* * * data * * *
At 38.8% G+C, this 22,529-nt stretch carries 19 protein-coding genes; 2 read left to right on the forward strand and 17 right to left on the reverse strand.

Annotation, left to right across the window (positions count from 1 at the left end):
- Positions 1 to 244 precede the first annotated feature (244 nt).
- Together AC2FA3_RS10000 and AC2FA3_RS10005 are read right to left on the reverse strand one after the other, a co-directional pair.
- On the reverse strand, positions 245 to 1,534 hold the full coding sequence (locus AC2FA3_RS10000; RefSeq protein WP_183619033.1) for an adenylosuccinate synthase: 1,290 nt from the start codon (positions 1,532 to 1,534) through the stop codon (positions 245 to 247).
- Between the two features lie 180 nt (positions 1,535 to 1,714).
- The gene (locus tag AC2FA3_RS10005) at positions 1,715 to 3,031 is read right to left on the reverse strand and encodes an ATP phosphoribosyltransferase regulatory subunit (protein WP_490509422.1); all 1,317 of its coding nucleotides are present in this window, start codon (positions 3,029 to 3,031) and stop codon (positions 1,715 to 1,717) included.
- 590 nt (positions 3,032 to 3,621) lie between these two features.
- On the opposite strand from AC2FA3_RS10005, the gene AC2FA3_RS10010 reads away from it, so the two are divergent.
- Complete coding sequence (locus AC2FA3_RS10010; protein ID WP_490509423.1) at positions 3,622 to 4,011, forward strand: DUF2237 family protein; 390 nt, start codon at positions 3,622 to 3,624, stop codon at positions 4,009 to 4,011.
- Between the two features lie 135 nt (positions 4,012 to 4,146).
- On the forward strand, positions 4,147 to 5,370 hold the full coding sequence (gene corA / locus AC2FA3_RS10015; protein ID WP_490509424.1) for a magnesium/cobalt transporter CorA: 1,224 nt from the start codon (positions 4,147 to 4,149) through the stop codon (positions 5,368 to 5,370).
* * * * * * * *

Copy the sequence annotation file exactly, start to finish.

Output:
At 38.8% G+C, this 22,529-nt stretch carries 19 protein-coding genes; 2 read left to right on the forward strand and 17 right to left on the reverse strand.

Annotation, left to right across the window (positions count from 1 at the left end):
- Positions 1 to 244 precede the first annotated feature (244 nt).
- Together AC2FA3_RS10000 and AC2FA3_RS10005 are read right to left on the reverse strand one after the other, a co-directional pair.
- On the reverse strand, positions 245 to 1,534 hold the full coding sequence (locus AC2FA3_RS10000; RefSeq protein WP_183619033.1) for an adenylosuccinate synthase: 1,290 nt from the start codon (positions 1,532 to 1,534) through the stop codon (positions 245 to 247).
- Between the two features lie 180 nt (positions 1,535 to 1,714).
- The gene (locus tag AC2FA3_RS10005) at positions 1,715 to 3,031 is read right to left on the reverse strand and encodes an ATP phosphoribosyltransferase regulatory subunit (protein WP_490509422.1); all 1,317 of its coding nucleotides are present in this window, start codon (positions 3,029 to 3,031) and stop codon (positions 1,715 to 1,717) included.
- 590 nt (positions 3,032 to 3,621) lie between these two features.
- On the opposite strand from AC2FA3_RS10005, the gene AC2FA3_RS10010 reads away from it, so the two are divergent.
- Complete coding sequence (locus AC2FA3_RS10010; protein ID WP_490509423.1) at positions 3,622 to 4,011, forward strand: DUF2237 family protein; 390 nt, start codon at positions 3,622 to 3,624, stop codon at positions 4,009 to 4,011.
- Between the two features lie 135 nt (positions 4,012 to 4,146).
- On the forward strand, positions 4,147 to 5,370 hold the full coding sequence (gene corA / locus AC2FA3_RS10015; protein ID WP_490509424.1) for a magnesium/cobalt transporter CorA: 1,224 nt from the start codon (positions 4,147 to 4,149) through the stop codon (positions 5,368 to 5,370).